Tuesday, February 27, 2007
Bob Dylan - Visions of Johanna
Bob Dylan, "Visions of Johanna"
Bob Dylan, "Visions of Johanna (alternate take)" (YSI link)
Bob Dylan, "Visions of Johanna (live 1966 "Royal Albert Hall")
Bob Dylan, "Visions of Johanna (4.13.66 The Stadium Sydney Australia)
Bob Dylan, "Visions of Johanna (5.06.66 Gaumont Theater Sheffield, England) (YSI link)
Bob Dylan, "Visions of Johanna (live 11.02.2006 Auburn Hills, MI) (YSI link)
Well, the time has come. I am finally going to discuss what I believe to be the greatest song ever written, "Visions of Johanna." Not surprisingly, this is by Bob Dylan, as I'm guessing no one expected me to think a Wang Chung song was the greatest of all-time. I feel like this is the perfect follow-up to our last post on The Mountain Goats' recent album chronicling the aftermath of a break-up. No one has ever turned that state into art more brilliantly than Bob Dylan in "Visions."
I can't remember the first time I heard this song, can't even remember if it struck me as profoundly as it does today. It comes in early (Track 3) on Blonde On Blonde, Dylan's magnum opus. That album's so jam packed and long that it could've gotten lost. It wasn't until I went through my own descent into near-madness after a break-up that this song took its place in pantheon. It was until a recent one that it was elevated to the very top, that song that seemed so much more than a song, it seems to speak to me.
From that first harmonica note on the original, you know that this is going to be a dark journey. It sounds like a cry, or maybe a crippling sigh, the sounds of a broken man. The sound is almost reserved in a way, with the eerie organ work and acoustic strumming. It's only the burst of electric chords that indicate a fire still there. For me, the song is about the aftermath of a breakup, lost love haunting a broken heart. It's a song about ghosts, the ghost of an ex-lover and how s/he never leaves you. From there, it becomes all about the lyrics, which paint pictures of a man unable to sleep in a NYC loft (I write at 1:30 am, jewels and binocular hanging from the head of a mule and much more. They're amazing, drug visions, crazy talk, words that come to haunt you as much as the memories haunt the narrator of the song.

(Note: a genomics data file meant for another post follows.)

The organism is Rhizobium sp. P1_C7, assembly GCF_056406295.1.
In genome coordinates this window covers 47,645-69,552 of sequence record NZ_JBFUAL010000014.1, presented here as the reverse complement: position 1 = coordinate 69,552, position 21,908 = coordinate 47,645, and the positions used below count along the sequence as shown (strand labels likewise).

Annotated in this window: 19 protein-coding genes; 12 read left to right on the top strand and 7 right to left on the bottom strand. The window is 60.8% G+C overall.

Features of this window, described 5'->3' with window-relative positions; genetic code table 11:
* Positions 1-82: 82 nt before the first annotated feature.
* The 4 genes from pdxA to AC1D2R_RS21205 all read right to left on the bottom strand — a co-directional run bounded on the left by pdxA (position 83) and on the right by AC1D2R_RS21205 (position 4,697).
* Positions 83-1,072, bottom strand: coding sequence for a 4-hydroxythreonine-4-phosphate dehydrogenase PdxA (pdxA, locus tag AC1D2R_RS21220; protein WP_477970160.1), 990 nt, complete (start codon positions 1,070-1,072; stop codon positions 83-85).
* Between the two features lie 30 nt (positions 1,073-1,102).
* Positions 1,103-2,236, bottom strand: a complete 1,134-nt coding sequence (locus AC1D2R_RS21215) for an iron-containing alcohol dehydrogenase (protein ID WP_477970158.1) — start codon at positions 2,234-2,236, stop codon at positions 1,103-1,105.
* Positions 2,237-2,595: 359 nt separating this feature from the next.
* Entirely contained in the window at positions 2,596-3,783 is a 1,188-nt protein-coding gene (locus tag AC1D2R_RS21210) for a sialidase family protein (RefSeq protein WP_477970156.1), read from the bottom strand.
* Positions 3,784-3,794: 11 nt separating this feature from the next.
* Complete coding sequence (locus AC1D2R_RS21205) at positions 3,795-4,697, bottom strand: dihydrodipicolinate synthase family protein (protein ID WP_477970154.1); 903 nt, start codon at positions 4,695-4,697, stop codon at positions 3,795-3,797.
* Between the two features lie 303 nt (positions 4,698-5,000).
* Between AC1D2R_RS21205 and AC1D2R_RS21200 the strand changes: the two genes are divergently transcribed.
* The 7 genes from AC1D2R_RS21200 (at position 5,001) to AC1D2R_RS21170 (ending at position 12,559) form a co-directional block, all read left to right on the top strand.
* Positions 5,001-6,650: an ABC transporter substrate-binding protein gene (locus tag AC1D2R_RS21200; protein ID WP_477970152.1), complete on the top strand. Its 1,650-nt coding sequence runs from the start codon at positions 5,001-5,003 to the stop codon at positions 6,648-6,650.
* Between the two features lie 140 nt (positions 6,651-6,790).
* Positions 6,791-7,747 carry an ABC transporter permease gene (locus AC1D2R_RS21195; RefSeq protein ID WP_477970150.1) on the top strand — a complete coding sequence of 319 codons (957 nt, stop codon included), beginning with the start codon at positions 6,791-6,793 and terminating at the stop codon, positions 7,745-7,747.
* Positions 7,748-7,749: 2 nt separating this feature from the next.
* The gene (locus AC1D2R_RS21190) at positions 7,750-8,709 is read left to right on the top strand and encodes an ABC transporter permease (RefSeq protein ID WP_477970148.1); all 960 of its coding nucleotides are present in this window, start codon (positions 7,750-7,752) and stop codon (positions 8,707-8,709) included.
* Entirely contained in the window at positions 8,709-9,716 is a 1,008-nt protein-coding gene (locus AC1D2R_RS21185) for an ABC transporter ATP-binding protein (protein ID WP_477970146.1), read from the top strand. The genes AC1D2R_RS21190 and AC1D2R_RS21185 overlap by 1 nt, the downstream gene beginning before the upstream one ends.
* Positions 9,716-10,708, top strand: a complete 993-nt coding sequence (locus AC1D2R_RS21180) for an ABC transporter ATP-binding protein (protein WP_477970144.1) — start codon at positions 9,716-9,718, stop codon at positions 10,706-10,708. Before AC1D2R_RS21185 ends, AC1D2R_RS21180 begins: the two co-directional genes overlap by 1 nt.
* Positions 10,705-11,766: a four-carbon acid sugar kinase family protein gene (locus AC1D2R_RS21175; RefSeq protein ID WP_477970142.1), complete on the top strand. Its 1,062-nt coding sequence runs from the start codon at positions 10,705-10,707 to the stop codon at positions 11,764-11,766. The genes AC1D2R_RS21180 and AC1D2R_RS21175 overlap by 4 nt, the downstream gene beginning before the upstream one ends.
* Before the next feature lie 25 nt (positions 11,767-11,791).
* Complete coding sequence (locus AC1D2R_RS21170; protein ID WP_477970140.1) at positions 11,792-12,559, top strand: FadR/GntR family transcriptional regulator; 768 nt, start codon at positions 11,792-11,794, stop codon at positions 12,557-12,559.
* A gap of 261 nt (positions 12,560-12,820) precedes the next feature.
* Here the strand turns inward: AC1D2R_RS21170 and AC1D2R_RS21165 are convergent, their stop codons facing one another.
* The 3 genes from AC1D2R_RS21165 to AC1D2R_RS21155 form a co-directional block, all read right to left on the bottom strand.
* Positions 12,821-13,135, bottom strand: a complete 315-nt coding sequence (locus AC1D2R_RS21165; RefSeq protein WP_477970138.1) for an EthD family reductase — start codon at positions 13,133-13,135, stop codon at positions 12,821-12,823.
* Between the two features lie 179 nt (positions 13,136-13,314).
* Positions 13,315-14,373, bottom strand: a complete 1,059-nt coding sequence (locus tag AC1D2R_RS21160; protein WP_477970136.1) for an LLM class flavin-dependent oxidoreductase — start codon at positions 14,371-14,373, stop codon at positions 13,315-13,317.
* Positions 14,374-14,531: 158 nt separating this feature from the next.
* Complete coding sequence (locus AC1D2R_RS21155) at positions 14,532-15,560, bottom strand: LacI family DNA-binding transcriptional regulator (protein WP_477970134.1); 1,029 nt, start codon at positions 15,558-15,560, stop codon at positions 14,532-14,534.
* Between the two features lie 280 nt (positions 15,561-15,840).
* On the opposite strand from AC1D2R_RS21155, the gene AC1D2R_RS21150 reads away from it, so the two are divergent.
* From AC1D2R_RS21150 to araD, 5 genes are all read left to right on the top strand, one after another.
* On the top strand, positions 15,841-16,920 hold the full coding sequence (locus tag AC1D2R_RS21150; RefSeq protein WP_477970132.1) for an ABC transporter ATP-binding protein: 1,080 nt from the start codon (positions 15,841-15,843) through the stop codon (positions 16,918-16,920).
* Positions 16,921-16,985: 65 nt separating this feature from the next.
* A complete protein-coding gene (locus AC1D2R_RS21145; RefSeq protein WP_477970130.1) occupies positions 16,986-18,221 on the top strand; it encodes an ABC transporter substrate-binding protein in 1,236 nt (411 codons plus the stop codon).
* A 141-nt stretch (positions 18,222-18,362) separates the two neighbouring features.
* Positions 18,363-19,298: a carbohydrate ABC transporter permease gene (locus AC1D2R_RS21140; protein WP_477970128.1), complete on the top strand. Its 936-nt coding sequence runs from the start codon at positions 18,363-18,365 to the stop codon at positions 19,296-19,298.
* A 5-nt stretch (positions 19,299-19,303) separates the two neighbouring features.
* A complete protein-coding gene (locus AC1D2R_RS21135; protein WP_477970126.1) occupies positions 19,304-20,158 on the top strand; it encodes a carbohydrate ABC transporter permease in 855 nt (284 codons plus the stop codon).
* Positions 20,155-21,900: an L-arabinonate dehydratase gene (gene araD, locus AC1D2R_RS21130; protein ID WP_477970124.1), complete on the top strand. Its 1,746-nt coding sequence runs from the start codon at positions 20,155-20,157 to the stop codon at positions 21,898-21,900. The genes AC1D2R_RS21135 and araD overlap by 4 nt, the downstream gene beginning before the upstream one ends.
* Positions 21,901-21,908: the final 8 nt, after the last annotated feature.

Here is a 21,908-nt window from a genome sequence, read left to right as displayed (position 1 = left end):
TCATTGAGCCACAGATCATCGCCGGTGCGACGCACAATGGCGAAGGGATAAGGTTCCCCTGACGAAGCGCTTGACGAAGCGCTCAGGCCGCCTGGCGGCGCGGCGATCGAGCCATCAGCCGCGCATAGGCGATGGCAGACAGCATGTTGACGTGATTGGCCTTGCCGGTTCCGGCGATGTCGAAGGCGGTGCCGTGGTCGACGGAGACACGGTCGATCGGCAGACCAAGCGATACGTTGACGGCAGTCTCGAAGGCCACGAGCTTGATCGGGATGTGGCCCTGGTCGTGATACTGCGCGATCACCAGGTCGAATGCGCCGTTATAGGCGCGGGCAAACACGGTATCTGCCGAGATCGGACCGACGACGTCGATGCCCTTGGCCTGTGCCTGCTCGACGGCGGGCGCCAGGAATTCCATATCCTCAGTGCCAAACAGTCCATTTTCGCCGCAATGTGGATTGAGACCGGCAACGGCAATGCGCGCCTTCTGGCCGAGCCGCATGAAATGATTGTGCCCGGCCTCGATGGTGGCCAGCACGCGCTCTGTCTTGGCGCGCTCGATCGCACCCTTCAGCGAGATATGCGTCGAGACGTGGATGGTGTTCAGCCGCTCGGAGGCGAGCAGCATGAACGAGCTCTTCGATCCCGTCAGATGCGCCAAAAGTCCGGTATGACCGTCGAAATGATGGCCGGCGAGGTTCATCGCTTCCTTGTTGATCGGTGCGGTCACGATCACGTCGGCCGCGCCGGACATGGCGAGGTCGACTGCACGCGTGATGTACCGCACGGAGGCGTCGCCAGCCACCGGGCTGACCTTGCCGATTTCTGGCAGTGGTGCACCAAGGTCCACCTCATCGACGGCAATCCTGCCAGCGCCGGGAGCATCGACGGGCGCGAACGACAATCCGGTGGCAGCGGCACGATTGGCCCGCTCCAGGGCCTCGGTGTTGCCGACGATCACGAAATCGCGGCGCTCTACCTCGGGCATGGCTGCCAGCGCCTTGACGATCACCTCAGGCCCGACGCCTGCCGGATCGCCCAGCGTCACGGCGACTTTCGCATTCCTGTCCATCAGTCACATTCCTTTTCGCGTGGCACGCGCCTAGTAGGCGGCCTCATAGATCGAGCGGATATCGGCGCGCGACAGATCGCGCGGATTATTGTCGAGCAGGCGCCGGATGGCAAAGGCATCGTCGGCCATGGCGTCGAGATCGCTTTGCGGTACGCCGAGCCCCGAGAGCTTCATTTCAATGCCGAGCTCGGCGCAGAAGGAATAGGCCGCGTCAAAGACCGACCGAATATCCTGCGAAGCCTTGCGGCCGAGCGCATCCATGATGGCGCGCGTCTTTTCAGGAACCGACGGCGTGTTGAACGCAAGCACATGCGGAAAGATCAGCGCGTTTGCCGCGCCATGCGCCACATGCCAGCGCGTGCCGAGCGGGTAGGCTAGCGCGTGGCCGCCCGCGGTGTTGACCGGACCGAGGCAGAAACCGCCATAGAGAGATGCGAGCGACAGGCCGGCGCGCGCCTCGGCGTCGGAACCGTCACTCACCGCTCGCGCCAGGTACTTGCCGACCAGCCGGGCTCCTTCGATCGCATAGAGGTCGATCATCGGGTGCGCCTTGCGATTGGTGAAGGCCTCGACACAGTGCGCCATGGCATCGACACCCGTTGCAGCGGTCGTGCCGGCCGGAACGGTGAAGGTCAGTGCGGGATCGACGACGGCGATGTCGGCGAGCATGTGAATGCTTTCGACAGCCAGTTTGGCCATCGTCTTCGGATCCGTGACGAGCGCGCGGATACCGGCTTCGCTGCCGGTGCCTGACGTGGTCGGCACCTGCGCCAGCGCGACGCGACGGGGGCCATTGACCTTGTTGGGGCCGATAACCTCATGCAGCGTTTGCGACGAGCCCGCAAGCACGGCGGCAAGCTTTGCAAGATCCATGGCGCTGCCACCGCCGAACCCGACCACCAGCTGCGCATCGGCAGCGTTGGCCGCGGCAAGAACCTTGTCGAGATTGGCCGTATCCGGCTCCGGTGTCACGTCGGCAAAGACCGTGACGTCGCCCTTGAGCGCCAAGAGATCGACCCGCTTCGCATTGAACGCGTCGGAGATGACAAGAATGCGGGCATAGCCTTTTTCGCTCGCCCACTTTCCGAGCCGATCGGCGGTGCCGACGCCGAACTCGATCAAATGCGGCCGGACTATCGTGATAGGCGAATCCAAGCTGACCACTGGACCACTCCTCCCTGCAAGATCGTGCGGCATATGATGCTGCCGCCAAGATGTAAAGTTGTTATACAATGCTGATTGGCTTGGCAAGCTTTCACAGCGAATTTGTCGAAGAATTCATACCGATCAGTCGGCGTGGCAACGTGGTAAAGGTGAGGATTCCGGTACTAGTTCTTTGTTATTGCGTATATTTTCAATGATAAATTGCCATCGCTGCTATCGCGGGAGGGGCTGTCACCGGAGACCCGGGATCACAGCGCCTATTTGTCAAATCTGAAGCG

What this song really brings home to me is how essential this notion of haunting is to the greatest works of art. Whether it's being haunted by one's influences, a ghost or memories, it's what elevates a particular work for me. It's the one condition that speaks to me, the notion that we are nothing more than memories, fighting them, trying to understand them, coming to terms with them. In "Visions of Johanna," Dylan has put all of this into one seven and a half minute song.
I've tried to put a pretty good selection of recorded versions of this song, giving you in its recorded, live, electric and acoustic variations. I put up the original Blonde on Blonde version, but everyone needs that album in their life. Buy it now, do not pass Go, do not collect $200. I also put up the alternate take from the No Direction Home soundtrack, Scorcese's Dylan documentary. It's a more electric affair and is a revelation. The Hawks are the backing band, I believe, and that electric sound really fits the song's lyrics about madness and the city. After that, three live performances from 1966 in all of their solo acoustic glory. It's stunning to hear Dylan get up there all by himself and captivate an audience, I kinda feel like this is the perfect form for this song, one man singing his heart out, alone.